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Wat Phnom monkey troop captured and conveyed to forests

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Forestry Administration officials catch monkeys near Wat Phnom in the capital’s Daun Penh district on Tuesday. FORESTRY ADMINISTRATION

Wat Phnom monkey troop captured and conveyed to forests

Eighteen monkeys living in the neighbourhood of Srah Chak and Wat Phnom communes in the capital’s Daun Penh district were rounded up and taken to the Phnom Tamao Zoological Park and Wildlife Rescue Center (PTWRC) to protect the animals and nearby residents.

The monkeys were taken away on December 6 by wildlife officers from the municipal Forestry Administration in collaboration with animal handling specialists from the PTWRC.

Municipal Forestry Administration director Koam Seiha told The Post that in the past two years, the number of monkeys around Wat Phnom has steadily increased and the small patch of forest around the landmark was not productive enough to feed them all.

Faced with food shortages, some of the monkeys, especially the larger ones that have reached reproductive age, were roaming the surrounding neighbourhood and would sometimes attack young children to steal food and were generally being nuisances.

The PTWRC will keep the monkeys in quarantine for a period of time to make sure they are not carrying any infectious diseases before releasing them into the centre’s forest habitat.

“We used anaesthetics and nets to catch the 18 monkeys and then we sent them to PTWRC where there is ample forest land with food for them and they will have better lives there,” he said.

Seiha said many of the monkeys taken had gotten into the habit of invading people’s homes for food. They are loved by the people living in the area when they are young and so they feed them, but when the monkeys grow up and they no longer get free food, they begin to steal fruits, cakes, fish, meat and even open cans of soda.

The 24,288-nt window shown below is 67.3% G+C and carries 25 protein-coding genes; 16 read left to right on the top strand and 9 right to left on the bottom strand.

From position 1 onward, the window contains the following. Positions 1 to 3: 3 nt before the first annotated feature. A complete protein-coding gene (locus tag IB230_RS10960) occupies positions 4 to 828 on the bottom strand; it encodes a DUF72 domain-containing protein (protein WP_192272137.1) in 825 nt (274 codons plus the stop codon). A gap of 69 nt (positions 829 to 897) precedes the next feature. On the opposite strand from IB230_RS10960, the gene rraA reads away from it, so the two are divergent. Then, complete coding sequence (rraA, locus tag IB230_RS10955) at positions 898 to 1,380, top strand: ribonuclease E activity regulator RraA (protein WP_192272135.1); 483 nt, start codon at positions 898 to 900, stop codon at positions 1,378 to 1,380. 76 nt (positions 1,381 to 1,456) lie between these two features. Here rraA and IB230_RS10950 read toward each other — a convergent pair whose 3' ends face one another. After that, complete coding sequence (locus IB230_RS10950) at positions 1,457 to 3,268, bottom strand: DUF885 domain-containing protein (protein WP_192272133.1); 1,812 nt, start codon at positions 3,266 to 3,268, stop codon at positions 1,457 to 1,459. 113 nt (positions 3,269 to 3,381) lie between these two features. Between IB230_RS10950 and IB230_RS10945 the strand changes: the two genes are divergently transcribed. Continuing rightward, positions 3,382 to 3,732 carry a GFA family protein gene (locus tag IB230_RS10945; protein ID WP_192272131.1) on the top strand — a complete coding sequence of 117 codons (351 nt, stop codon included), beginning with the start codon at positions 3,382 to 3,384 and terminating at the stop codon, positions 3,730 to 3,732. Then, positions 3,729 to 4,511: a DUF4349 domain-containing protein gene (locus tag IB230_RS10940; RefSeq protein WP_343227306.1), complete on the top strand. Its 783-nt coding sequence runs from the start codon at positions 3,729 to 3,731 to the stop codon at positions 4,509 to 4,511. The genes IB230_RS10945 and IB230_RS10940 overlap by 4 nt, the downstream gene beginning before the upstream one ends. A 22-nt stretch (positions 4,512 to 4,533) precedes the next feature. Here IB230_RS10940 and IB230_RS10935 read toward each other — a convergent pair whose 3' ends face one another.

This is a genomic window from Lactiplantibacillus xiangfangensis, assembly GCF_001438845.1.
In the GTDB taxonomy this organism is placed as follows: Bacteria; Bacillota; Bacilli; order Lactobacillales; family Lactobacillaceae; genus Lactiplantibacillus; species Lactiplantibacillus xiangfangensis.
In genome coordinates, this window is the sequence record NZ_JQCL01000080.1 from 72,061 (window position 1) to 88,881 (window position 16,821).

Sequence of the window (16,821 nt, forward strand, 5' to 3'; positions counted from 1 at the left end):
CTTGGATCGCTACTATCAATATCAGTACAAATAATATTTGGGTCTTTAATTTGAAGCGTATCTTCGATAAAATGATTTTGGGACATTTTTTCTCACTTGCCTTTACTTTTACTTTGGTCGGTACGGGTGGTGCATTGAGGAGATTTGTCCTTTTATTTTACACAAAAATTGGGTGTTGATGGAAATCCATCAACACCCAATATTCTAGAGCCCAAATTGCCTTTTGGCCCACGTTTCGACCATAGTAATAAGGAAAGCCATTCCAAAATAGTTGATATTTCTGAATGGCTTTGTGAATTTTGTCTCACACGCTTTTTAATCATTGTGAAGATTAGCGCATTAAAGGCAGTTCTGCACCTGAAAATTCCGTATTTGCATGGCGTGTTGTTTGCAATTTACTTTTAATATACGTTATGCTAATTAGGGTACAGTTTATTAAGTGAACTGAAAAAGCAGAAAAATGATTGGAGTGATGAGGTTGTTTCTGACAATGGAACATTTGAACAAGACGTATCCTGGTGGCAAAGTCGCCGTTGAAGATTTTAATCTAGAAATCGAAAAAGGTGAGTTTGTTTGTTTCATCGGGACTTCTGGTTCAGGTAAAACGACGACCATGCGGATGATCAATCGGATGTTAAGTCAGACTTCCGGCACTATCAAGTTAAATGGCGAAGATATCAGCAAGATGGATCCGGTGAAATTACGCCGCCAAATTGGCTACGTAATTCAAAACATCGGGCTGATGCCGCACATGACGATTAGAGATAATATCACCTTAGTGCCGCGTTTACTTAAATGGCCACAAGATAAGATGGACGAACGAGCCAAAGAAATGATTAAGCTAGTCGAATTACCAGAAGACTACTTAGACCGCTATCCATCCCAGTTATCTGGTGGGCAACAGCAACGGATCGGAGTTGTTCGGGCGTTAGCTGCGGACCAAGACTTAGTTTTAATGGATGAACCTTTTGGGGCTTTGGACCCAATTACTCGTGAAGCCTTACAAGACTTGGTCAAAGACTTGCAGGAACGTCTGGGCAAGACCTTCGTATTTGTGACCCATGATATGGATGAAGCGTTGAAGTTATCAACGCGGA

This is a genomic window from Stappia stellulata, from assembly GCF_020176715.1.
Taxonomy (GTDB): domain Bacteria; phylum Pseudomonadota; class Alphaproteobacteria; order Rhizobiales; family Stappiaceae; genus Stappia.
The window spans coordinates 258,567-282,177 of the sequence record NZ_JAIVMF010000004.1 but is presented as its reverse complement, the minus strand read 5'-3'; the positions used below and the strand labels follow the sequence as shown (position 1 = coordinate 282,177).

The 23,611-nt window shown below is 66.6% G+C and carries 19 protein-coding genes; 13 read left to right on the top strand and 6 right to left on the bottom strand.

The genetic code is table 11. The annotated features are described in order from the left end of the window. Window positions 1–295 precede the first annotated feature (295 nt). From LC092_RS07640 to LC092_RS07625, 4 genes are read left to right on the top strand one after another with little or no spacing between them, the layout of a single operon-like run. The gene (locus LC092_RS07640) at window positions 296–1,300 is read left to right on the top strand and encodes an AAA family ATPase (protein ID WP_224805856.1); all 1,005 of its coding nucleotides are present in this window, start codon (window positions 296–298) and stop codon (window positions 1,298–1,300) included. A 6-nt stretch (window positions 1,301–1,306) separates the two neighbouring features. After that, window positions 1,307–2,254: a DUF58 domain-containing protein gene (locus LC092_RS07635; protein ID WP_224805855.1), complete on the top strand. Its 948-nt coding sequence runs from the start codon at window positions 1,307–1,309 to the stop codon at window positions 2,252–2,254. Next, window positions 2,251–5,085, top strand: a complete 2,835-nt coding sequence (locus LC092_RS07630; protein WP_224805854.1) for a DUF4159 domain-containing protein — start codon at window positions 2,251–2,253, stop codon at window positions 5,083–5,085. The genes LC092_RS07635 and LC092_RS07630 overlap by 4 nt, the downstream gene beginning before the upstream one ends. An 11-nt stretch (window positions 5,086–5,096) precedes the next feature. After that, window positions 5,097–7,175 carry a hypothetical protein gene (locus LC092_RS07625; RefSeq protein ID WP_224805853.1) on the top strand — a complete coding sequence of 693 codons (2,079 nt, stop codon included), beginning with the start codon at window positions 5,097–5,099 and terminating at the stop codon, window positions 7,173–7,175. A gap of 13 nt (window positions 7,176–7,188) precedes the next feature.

Koam Seiha suggested that the public refrain from dealing with the monkeys themselves by harming them or setting traps to catch them. Instead, they should report them to the authorities when they are disrupting their daily lives while trained professionals address the problem.

He said most of the monkeys in the capital do not live in trees, but on the rooftops of old buildings to the south of Preah Ket Mealea Hospital, making it harder for officials to catch.

Prak Sophat, 42, a resident of Srah Chak commune, told The Post that he and the other villagers living near the hospital were relieved to see authorities take the monkeys away.

“I was happy to see them catching the monkeys because some of them were vicious and would steal food and even steal clothes that we were drying in front of the house or on balconies and when we tried to chase them off with sticks, they’d jump at us and bite us. They are not afraid of us,” he said.

Tep Phally, 56, a resident of Wat Phnom commune, said some of her children were bitten by monkeys and that they grabbed bread and ripe bananas from her children before because when the monkeys were small, her kids used to feed them.

“Small monkeys are gentle and cute. But when they grow up they become vicious and dare to bite those who used to feed them fruit when they were small. Two of my children were once bitten, clawed and chased by the monkeys,” she said.

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